Monday, August 9, 2010

Now with sports.

I was doing a little research for a future post about the Ponzi scheme orchestrated by Thomas Petters, when I found something you might find interesting.

I can't remember whether we read it in criminal law or criminal procedure but at some point we read United States v. Foster, a case in which the United States Court of Appeals had to determine what the phrase "to carry a gun" meant. The dissent in Foster closes with a quote from Gavvy Cravath. Cravath was a Justice of the Peace and City Judge for Laguna Township California. His jury instruction for stealing was supposedly this:
Ladies and gentlemen of the jury. The defendant is charged with stealing $50 from Mr. Jones, I certainly hope that you have lived long enough to know what stealing means without my spending a couple of hours telling you the fine legal distinctions in the law on theft. Stealing means exactly what it says. The district attorney has the responsibility of proving that the defendant is guilty of theft beyond a reasonable doubt and to a moral certainty. If he hasn't carried that burden, you are to acquit the defendant. You have heard the evidence and are the only ones who can decide who is telling the truth and who is not. Now retire, deliberate and come to a decision.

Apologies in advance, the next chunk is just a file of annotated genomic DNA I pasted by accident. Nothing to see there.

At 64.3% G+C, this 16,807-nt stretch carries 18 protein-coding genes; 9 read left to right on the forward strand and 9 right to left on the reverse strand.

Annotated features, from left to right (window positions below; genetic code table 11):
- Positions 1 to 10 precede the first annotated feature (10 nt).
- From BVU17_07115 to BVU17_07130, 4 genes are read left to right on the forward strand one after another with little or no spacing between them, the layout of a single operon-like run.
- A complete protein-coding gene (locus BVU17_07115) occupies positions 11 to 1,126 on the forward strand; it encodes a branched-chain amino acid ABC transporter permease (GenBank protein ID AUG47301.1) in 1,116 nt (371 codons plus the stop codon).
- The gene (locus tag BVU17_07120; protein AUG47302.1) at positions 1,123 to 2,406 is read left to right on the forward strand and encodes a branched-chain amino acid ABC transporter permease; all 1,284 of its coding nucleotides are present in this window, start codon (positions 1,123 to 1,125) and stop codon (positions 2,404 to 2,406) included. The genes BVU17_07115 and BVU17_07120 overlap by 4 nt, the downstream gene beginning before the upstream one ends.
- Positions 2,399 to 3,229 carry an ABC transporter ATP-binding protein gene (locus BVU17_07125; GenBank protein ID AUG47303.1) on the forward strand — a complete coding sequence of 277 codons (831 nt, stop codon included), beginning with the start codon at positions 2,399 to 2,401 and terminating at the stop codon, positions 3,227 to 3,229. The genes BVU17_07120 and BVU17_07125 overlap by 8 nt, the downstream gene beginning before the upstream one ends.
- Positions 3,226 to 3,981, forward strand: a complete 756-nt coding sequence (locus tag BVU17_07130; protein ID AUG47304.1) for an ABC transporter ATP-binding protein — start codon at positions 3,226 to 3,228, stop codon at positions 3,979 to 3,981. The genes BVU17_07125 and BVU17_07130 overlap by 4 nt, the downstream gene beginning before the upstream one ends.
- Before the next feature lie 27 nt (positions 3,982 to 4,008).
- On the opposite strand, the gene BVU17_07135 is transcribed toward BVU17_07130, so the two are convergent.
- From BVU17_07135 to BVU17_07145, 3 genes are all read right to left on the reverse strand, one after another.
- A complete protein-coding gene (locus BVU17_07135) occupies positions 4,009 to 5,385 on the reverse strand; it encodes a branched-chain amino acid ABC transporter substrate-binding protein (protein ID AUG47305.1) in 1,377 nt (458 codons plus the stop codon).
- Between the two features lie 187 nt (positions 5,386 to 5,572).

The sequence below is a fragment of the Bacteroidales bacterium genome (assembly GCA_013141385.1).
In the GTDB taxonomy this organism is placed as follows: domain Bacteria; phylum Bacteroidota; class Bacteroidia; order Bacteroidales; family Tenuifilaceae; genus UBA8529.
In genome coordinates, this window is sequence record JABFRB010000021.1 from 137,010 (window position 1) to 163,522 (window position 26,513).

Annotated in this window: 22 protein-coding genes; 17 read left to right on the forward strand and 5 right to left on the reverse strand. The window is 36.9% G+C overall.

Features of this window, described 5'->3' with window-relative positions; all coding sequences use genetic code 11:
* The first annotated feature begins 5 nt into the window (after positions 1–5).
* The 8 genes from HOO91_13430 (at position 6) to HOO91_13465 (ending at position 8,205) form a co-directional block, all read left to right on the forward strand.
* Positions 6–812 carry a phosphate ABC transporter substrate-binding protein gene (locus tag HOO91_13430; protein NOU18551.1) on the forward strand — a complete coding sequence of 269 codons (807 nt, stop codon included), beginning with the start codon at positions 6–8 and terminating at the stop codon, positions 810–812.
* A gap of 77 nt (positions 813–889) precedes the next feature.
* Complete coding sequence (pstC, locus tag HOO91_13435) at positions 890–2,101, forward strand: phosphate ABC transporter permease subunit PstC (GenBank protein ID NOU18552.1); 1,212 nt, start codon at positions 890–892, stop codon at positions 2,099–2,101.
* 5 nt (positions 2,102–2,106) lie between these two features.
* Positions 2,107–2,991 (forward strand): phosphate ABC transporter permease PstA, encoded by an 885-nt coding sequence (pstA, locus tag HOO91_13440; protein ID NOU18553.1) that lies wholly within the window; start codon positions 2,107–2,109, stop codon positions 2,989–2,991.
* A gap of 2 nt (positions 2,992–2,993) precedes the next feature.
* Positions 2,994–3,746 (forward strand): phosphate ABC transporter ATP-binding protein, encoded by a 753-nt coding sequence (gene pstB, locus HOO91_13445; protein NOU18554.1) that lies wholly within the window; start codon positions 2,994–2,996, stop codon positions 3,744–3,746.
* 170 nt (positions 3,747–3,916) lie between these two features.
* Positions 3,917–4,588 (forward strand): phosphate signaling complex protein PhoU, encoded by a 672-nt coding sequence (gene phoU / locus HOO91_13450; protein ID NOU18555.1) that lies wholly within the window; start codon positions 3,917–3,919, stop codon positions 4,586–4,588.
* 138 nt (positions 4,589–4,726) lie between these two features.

Anyway, the thing that struck me in re-reading the case is that Judge Cravath was, as the dissent puts it "the first acknowledged home run king before Babe Ruth." That doesn't really put Judge Cravath's accomplishments in the right light. He led the National League in home runs, six times. It took 32 years for Ralph Kiner to beat that accomplishment. After he left baseball (his final season was with the Minneapolis Millers), he was elected judge despite never going to law school or, apparently, practicing law. Maybe recently retired four-time home run champ Ken Griffy Jr., will take a similar post-baseball career path.

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